Special Olympics World Games – Experiencing inclusion first hand
The Special Olympics World Games are the largest inclusive sporting event in the world. Every four years, thousands of athletes living with disabilities compete with and against each other. Many volunteers contribute to the success of the event. This year, a team from thyssenkrupp was among them. As volunteers, Udo Petrack, Patrick Rack and Jana Eisenhuth-Krohm experienced the event first-hand and provided active support in catering for five days. A unique experience from which they took lots of inspiration for their inclusion work at thyssenkrupp.
From 17th to 25th June 2023, the Special Olympics World Games took place in Germany for the first time. Every two years, the international event is an exuberant, cheerful and colourful celebration of sport and social participation for people with disabilities. Three thyssenkrupp colleagues were also on site as volunteers.
Like the Paralympics, the Special Olympics are also recognized by the International Olympic Committee (IOC). However, the two events differ in essential points: Only people with mental or multiple disabilities can take part in the Special Olympics, while competitive athletes with physical disabilities compete in the Paralympics. In addition, there are further differences in the sporting philosophy: at the Special Olympics, for example, no one can be excluded due to a lack of sporting performance. Instead of an exclusionary qualification procedure, the athletes are simply entered into performance classes that are suitable for them and enable fair competition. Personal best performances are considered top performances.
Supporting the Special Olympics as a volunteer
Supporting the Special Olympics as a volunteer
"On the pitch, in the audience and at the catering – everywhere there was an incredibly exuberant, appreciative and motivating atmosphere," says Udo Petrack enthusiastically. The representative for the severely disabled at thyssenkrupp Automotive Body Solutions and his SBV colleague Patrick Rack as well as the representative for the severely disabled at thyssenkrupp Dynamic Components Jana Eisenhuth-Krohm were three of a total of 18,000 volunteers in Berlin in June.
"Under the motto #UnbeatableTogether, people with and without disabilities work together in tandem teams on and off the field at the Special Olympics, supporting each other and taking over from each other when they run out of steam," explain the thyssenkrupp volunteers, adding enthusiastically: "This kind of cooperation is practiced inclusion. And that's exactly where we want to be at thyssenkrupp." In addition to the goal of helping, informing themselves and showing that thyssenkrupp values inclusion and is actively committed to it, it was precisely this kind of impetus that the three experts hoped to gain from their voluntary assignment.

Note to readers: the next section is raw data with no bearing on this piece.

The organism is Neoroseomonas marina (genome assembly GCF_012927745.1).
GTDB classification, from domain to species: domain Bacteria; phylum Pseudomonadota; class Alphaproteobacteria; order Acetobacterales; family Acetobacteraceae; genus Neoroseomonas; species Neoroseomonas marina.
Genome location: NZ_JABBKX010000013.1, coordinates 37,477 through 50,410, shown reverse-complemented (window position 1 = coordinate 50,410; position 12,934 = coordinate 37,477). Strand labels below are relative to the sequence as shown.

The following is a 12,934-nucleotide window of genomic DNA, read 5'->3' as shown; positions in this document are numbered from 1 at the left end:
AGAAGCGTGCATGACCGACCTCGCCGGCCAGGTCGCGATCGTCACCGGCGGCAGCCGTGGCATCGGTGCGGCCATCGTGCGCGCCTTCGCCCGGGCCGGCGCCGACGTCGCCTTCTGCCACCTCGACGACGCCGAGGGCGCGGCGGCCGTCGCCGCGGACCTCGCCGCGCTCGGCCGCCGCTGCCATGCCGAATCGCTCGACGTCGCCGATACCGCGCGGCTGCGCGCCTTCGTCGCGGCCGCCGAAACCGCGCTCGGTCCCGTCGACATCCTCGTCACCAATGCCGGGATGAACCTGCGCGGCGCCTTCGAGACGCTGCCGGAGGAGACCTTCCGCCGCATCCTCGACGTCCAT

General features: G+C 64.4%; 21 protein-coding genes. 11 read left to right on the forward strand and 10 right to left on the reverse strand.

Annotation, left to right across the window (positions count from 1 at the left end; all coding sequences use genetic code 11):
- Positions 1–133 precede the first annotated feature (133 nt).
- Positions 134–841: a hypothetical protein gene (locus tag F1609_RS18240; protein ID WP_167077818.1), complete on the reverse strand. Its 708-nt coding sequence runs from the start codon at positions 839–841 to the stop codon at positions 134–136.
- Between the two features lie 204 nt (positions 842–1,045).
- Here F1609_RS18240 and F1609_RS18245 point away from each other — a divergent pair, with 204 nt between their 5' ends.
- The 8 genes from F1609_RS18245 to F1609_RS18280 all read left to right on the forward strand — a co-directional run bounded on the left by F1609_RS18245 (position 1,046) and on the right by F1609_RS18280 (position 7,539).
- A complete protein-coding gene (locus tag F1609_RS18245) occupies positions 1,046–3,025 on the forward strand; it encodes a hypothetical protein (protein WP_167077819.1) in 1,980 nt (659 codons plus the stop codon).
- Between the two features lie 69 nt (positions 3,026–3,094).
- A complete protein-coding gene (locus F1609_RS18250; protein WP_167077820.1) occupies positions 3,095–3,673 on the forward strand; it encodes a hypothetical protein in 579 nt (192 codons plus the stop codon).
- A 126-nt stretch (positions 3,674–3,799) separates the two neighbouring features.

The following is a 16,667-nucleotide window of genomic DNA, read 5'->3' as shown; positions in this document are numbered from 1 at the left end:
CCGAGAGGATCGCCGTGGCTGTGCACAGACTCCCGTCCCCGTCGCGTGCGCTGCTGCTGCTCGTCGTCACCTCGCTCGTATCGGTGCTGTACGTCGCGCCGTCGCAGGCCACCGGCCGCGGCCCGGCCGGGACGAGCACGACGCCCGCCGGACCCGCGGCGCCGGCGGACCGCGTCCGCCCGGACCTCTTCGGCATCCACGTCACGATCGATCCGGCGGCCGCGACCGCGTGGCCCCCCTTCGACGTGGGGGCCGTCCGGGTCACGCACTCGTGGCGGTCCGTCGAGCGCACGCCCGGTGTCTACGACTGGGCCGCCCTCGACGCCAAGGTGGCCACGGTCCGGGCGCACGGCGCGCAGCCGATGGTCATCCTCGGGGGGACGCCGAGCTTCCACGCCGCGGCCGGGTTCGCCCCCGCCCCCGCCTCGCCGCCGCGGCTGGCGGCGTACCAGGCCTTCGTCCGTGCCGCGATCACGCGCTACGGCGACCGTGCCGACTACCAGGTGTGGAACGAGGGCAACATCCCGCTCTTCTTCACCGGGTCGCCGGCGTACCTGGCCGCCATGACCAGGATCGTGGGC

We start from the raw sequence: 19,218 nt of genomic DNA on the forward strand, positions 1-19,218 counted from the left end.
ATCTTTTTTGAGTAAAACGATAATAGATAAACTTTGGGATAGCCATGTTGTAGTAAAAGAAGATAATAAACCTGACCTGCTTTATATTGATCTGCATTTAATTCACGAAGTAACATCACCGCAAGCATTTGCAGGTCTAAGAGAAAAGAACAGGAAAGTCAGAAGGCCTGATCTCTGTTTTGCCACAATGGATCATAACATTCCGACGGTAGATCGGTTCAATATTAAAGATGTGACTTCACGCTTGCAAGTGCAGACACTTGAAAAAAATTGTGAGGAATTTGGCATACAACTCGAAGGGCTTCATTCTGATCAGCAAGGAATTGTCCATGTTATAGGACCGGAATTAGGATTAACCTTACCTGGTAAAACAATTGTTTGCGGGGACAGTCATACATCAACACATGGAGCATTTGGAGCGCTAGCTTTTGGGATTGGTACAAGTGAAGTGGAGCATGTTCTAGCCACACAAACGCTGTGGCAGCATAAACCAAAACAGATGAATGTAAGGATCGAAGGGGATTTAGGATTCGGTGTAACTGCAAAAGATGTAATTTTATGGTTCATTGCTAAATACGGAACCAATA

Living inclusion at the Special Olympics
"Many people talk, but only a few actually do something," says Udo. "If we want to understand even better how to include people living with mental disabilities in the world of work, we need to experience such an environment ourselves and look at concepts where these people work inclusively."
In order to take part, the team first had to apply, complete various training courses after acceptance and finally sign up for work in the catering & hospitality area at the exhibition centre. The three colleagues think this is the perfect place to make contacts and get into conversation. And indeed: the team meets lots of athletes and other volunteers and quickly realises that being there really is everything.
On and off the field, they look at beaming faces. "It was hardly about who wins," say the thyssenkrupp representatives. "Instead, genuine appreciation is lived, and achievements and efforts are recognised and appreciated, regardless of victory or defeat." Unlike the classic Olympic Games, there are not only bronze, silver and gold medals at the Special Olympics, but a total of 10 places on the winners' podium.
Athletic inclusion as a role model for the workplace
An approach that leaves an impression on Jana and her colleagues: "It wasn't about who can't do something. It was about what strengths each individual brings to the table and how people can be supported," she explains.
The experts also take this attitude with them for inclusion in the work environment. Not every person and employee has to be able to do the same thing, everyone has individual talents. This applies to people with and without disabilities. "The people we met at the Special Olympics were incredibly motivated to achieve something and gave everything they could," says Patrick. "In the world of work, too, we have to look at what is possible. And not what is not possible."
Inclusion at thyssenkrupp
The thyssenkrupp team agrees that the volunteer work at the Special Olympics was a complete success: "It was nice to see that social participation was not only for the athletes."
The aim of the Disabled Persons' Representative Council is to "enable people with disabilities to participate in public life and in working life at thyssenkrupp". The aim of the volunteer work at the Special Olympics was to look beyond the end of one's nose as a representative of severely disabled people and to see what approaches the experts at thyssenkrupp could adopt. "The commitment of the people at the event showed me: We are on the right track as far as inclusion is concerned," says Udo.
Read more about Diversity & Inclusion at thyssenkrupp in our stories.